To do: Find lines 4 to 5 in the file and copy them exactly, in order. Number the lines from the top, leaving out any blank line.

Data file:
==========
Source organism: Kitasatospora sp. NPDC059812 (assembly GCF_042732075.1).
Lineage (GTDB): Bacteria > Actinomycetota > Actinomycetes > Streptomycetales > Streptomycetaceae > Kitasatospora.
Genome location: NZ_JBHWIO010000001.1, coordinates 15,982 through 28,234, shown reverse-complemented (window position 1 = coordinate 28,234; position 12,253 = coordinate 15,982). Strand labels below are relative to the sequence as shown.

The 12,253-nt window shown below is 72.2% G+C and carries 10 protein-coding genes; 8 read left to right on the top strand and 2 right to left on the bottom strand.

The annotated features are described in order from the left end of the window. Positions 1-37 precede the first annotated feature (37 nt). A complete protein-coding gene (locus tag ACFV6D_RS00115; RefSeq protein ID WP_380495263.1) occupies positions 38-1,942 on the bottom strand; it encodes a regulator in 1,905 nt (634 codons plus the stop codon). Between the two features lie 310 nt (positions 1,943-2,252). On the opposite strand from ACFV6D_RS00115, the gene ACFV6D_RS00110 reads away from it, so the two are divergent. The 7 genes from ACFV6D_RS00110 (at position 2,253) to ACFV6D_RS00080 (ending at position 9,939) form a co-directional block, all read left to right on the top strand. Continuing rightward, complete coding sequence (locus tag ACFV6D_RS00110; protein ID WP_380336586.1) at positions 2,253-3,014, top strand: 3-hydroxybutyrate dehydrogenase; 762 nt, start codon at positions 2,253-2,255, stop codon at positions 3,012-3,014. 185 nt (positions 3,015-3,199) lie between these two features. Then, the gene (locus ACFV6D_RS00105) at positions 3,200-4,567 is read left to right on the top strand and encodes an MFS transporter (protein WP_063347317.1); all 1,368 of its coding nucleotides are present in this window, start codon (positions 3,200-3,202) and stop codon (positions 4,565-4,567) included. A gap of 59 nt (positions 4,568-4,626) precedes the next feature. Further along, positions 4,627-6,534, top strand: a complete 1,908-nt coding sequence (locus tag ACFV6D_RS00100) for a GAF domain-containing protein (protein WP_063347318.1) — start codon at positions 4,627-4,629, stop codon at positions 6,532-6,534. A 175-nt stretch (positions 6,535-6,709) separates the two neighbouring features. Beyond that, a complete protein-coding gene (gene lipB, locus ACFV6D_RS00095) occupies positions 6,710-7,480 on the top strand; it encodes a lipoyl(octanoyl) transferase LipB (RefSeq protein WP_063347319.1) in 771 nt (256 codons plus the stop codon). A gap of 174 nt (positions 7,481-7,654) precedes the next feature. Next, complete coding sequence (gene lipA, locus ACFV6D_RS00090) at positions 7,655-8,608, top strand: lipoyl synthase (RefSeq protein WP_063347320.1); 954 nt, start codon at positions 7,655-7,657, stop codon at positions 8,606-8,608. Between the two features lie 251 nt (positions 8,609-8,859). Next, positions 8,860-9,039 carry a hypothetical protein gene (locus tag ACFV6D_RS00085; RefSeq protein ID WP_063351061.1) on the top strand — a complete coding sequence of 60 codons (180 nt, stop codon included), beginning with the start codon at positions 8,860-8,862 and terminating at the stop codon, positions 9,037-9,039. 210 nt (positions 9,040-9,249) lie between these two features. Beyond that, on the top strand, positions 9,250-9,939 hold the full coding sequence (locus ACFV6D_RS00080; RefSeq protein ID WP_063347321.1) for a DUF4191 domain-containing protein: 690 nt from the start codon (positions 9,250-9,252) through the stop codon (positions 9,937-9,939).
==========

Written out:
The 12,253-nt window shown below is 72.2% G+C and carries 10 protein-coding genes; 8 read left to right on the top strand and 2 right to left on the bottom strand.

The annotated features are described in order from the left end of the window. Positions 1-37 precede the first annotated feature (37 nt). A complete protein-coding gene (locus tag ACFV6D_RS00115; RefSeq protein ID WP_380495263.1) occupies positions 38-1,942 on the bottom strand; it encodes a regulator in 1,905 nt (634 codons plus the stop codon). Between the two features lie 310 nt (positions 1,943-2,252). On the opposite strand from ACFV6D_RS00115, the gene ACFV6D_RS00110 reads away from it, so the two are divergent. The 7 genes from ACFV6D_RS00110 (at position 2,253) to ACFV6D_RS00080 (ending at position 9,939) form a co-directional block, all read left to right on the top strand. Continuing rightward, complete coding sequence (locus tag ACFV6D_RS00110; protein ID WP_380336586.1) at positions 2,253-3,014, top strand: 3-hydroxybutyrate dehydrogenase; 762 nt, start codon at positions 2,253-2,255, stop codon at positions 3,012-3,014. 185 nt (positions 3,015-3,199) lie between these two features. Then, the gene (locus ACFV6D_RS00105) at positions 3,200-4,567 is read left to right on the top strand and encodes an MFS transporter (protein WP_063347317.1); all 1,368 of its coding nucleotides are present in this window, start codon (positions 3,200-3,202) and stop codon (positions 4,565-4,567) included. A gap of 59 nt (positions 4,568-4,626) precedes the next feature. Further along, positions 4,627-6,534, top strand: a complete 1,908-nt coding sequence (locus tag ACFV6D_RS00100) for a GAF domain-containing protein (protein WP_063347318.1) — start codon at positions 4,627-4,629, stop codon at positions 6,532-6,534. A 175-nt stretch (positions 6,535-6,709) separates the two neighbouring features. Beyond that, a complete protein-coding gene (gene lipB, locus ACFV6D_RS00095) occupies positions 6,710-7,480 on the top strand; it encodes a lipoyl(octanoyl) transferase LipB (RefSeq protein WP_063347319.1) in 771 nt (256 codons plus the stop codon). A gap of 174 nt (positions 7,481-7,654) precedes the next feature. Next, complete coding sequence (gene lipA, locus ACFV6D_RS00090) at positions 7,655-8,608, top strand: lipoyl synthase (RefSeq protein WP_063347320.1); 954 nt, start codon at positions 7,655-7,657, stop codon at positions 8,606-8,608. Between the two features lie 251 nt (positions 8,609-8,859). Next, positions 8,860-9,039 carry a hypothetical protein gene (locus tag ACFV6D_RS00085; RefSeq protein ID WP_063351061.1) on the top strand — a complete coding sequence of 60 codons (180 nt, stop codon included), beginning with the start codon at positions 8,860-8,862 and terminating at the stop codon, positions 9,037-9,039. 210 nt (positions 9,040-9,249) lie between these two features. Beyond that, on the top strand, positions 9,250-9,939 hold the full coding sequence (locus ACFV6D_RS00080; RefSeq protein ID WP_063347321.1) for a DUF4191 domain-containing protein: 690 nt from the start codon (positions 9,250-9,252) through the stop codon (positions 9,937-9,939).